Russian Language Blog

Проблема с iPod…ом? [Problem with the iPod?] Posted by on Oct 26, 2008 in Uncategorized

It was my favorite case already from the start. And no other case has ever been able to take its place as number one in my heart. Yes, I’m talking about «творительный падеж» [instrumental case]. Back when I first made my acquaintance with the six splendid cases of Russian language – yes, let’s all repeat them just for fun: «именительный» [nominative], «родительный» [genitive], «винительный» [accusative], «дательный» [dative], «предложный»  [locative] and the best one of them all – the glorious «творительный» [instrumental]. I remember when we first fell in love, it feels like it was yesterday, but it really wasn’t, it was over four years ago now, back in the days when I shared a flat in Saint Petersburg with another Swedish girl. Her name was Kajsa. And you should’ve seen the wide smile on my face when our teacher at the university told me that in the sentence for that in Russian was: «Я живу с Кайсой» [I live with Kajsa]. Wow! I had never seen grammar do such a thing to a word before; it practically swallowed the whole ending! And even better when the noun was a male one: «Я встречаюсь с Магнусом» [I’m dating Magnus (yeah, as the Russians would put it – «было дело»)]. But no matter how grand the instrumental case is for all words Russian, it can cause some trouble when paired with a word not so Russian. As the word ‘iPod’ (what language is that, by the way?) for example. As in the very real situation when I had some trouble with my iPod this past week, it wouldn’t synchronize with my iTunes at all, and so I decided to pop by the Apple store when I was at the mall and see what the boys there could do about it. But I was faced with the dilemma of… just how do you put that in Russian? I figured I’d just use my imagination, and see what I’d come up with so to speak, as I’m not a beginner of Russian after all… And that’s why I stepped up to the young man at the counter and said: «Извините, у меня проблема с моим айподом» [Excuse me, I have a problem with my iPod]. I got his attention; now what? «Он не хочет синхронизировать с айтюнсом» [It doesn’t want to synchronize with iTunes]. The young man asked to take a close look at my iPod, so I handed it over, and then he plugged it into his computer, did something with it. A couple of minutes later he showed me that it was now working. I thanked him and left the store, blissfully happy after having affirmed the politeness of Apple’s staff and confirmed the convenience of the instrumental case. Then, later in the evening, my boyfriend (Russian and not afraid to show it) told me that such foreign words don’t change according to the Russian cases. That may be correct; nevertheless I think that’s pure madness. Why not share the beauty of Slavic cases with the rest of us? Don’t you agree?

Just how much do I love my little pink iPod? Find out here!

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  1. eric:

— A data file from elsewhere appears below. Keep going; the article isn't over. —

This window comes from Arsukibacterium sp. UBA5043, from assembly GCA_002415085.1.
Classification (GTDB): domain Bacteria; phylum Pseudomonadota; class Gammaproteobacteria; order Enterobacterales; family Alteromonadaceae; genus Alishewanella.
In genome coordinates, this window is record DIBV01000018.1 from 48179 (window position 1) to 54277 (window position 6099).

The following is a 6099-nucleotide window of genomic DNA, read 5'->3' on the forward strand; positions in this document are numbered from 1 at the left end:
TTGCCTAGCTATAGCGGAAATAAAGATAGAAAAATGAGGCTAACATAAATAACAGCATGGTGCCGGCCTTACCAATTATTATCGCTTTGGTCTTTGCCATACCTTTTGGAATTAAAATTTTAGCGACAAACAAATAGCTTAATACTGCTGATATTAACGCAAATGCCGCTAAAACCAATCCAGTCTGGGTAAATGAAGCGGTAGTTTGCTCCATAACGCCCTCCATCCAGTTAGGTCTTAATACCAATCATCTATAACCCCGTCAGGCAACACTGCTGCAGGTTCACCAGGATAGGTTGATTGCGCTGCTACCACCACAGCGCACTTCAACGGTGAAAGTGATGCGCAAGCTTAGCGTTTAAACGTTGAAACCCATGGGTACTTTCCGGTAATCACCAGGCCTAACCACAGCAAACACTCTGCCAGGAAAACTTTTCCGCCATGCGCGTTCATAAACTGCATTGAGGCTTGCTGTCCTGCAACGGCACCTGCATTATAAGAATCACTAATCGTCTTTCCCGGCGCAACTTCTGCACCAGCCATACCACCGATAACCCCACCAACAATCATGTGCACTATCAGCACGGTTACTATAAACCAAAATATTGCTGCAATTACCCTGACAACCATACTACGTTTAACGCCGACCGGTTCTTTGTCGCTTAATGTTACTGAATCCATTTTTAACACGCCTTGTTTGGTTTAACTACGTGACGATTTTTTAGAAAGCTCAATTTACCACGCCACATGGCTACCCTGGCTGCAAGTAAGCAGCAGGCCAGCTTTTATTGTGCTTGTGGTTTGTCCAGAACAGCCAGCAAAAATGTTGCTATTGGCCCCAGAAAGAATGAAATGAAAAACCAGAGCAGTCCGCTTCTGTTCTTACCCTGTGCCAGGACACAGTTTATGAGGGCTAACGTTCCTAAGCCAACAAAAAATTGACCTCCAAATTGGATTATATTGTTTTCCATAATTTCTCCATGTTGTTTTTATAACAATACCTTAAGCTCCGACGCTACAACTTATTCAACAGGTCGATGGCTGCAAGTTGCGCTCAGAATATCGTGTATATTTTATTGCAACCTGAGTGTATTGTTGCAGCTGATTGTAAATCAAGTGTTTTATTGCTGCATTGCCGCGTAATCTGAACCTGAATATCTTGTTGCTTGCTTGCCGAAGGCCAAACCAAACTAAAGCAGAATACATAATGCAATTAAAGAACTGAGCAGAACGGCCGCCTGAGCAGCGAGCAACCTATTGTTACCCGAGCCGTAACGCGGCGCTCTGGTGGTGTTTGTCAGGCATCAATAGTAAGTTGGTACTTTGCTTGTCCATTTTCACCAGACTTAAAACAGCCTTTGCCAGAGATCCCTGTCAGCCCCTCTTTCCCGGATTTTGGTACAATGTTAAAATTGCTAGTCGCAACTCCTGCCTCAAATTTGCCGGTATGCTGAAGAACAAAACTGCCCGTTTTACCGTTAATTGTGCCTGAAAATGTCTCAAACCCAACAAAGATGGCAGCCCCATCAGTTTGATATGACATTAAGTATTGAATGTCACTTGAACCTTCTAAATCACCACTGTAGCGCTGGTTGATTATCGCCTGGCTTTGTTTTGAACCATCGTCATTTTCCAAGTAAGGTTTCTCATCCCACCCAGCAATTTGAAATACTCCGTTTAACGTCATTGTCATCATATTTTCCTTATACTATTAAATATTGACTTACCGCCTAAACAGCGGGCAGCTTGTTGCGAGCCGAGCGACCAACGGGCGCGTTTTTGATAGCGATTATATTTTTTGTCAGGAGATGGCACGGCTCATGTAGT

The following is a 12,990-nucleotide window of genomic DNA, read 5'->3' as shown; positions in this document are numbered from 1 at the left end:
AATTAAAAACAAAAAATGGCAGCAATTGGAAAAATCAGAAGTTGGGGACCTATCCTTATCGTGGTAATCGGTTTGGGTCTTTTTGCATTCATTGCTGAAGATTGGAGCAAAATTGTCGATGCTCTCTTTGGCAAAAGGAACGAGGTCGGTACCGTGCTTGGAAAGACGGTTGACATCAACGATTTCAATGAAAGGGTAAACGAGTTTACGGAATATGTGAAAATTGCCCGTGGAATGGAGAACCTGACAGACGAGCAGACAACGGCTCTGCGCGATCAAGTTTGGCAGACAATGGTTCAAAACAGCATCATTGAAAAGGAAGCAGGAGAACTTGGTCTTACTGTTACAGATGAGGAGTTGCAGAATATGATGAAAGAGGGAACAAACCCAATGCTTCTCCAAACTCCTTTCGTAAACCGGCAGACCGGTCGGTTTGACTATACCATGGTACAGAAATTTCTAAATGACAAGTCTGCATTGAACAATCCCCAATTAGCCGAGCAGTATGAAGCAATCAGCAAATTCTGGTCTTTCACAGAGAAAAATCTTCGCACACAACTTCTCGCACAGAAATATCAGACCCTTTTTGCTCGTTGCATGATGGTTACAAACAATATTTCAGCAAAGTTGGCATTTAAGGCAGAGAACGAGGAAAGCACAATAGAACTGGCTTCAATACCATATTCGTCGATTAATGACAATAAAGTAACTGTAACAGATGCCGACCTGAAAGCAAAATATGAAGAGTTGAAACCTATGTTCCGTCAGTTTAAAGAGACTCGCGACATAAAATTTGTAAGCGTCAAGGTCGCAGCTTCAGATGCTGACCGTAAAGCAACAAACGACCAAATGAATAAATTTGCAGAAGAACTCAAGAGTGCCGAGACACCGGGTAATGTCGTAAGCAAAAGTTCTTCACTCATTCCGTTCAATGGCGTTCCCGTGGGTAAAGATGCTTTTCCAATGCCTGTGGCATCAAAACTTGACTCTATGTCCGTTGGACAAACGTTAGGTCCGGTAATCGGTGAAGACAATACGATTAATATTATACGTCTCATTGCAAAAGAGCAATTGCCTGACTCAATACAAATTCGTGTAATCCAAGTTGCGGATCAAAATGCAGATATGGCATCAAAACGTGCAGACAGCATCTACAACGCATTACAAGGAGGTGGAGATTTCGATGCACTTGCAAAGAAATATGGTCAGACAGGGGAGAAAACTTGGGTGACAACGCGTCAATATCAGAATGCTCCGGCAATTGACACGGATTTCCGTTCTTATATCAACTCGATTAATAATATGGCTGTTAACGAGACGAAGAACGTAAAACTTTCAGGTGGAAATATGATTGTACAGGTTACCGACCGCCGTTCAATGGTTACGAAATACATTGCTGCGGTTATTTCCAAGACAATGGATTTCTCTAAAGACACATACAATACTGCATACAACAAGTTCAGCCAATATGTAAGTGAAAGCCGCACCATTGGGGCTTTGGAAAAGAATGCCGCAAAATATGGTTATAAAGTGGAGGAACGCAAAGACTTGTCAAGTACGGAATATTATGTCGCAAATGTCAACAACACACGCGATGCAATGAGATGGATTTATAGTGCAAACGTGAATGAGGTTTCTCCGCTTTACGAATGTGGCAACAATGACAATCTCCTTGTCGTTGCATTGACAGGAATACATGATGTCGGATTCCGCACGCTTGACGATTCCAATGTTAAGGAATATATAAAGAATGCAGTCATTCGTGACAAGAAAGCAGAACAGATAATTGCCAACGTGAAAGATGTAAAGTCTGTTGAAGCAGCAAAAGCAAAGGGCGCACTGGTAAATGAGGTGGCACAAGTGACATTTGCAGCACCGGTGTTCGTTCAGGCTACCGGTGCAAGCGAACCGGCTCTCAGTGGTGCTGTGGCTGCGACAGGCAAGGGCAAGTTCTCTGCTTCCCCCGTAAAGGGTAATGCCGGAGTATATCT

i’ve been reading your blog for several months now and i just wanted to say that i love it. i hope that you get many comments like mine because i want you to be encouraged to continue. thanks -eric

  2. Anyse:

    Well, next time you have this problem, all you need to do is to press the “menu” and the “> ii” button simultaneously for “a few seconds. He should have “shown” you what he did so that, were this to happen again, you wold not have to go back there to have “him” do it again! Byt the way, this is called a “reset.” You could find out more about it through reading your new iPod manual or online at the Apple Store.

    I have the iPod 80G and love it. I bought the first iPod (5G) in 2001 and have had a few since then. I till have my “old” iPod 40.

    Take care.


  3. Alan Kirkby:

    It’s 40 years since I took my Russian O-level and in that time I’ve never had a chance to put it to use. However it’s a bit like riding a bike – you don’t forget. Except I have forgotten what the different case endings are used for so could you spell it out for me and any other lapsed Russian scholars trying to pick it up again after a long break?

    Many Thanks
    Alan Kirkby

  4. Anya:

    This is for Alan Kirkby:

  5. VW:

    I’m a college student taking intermediate level Russian classes. I stumbled upon your blog a few days ago, and I love it! Please keep writing 🙂

  6. stas:

    I think someone whose native language is Russian would say it a bit differently than you, “Он не хочет синхронизироваться с айтюнсом.” Why?.. The problem with your i-Pod – not i-Tunes, and -ся points it. The young man in the store understood you, nevertheless, but just from the context.

    And foreign words change with Russian cases just perfectly, believe you me. At least in a speach. Just try to be among Russian expats anywhere in the world. The best place would be Brighton Beach in New-York city. It’s a place where you can hear dialogs in grocery store like this one below:

    – Мне три паунда чиза, пожалуйста.
    – Вам целым писом или послайсить?

    Ну не прелесть ли такой язык?..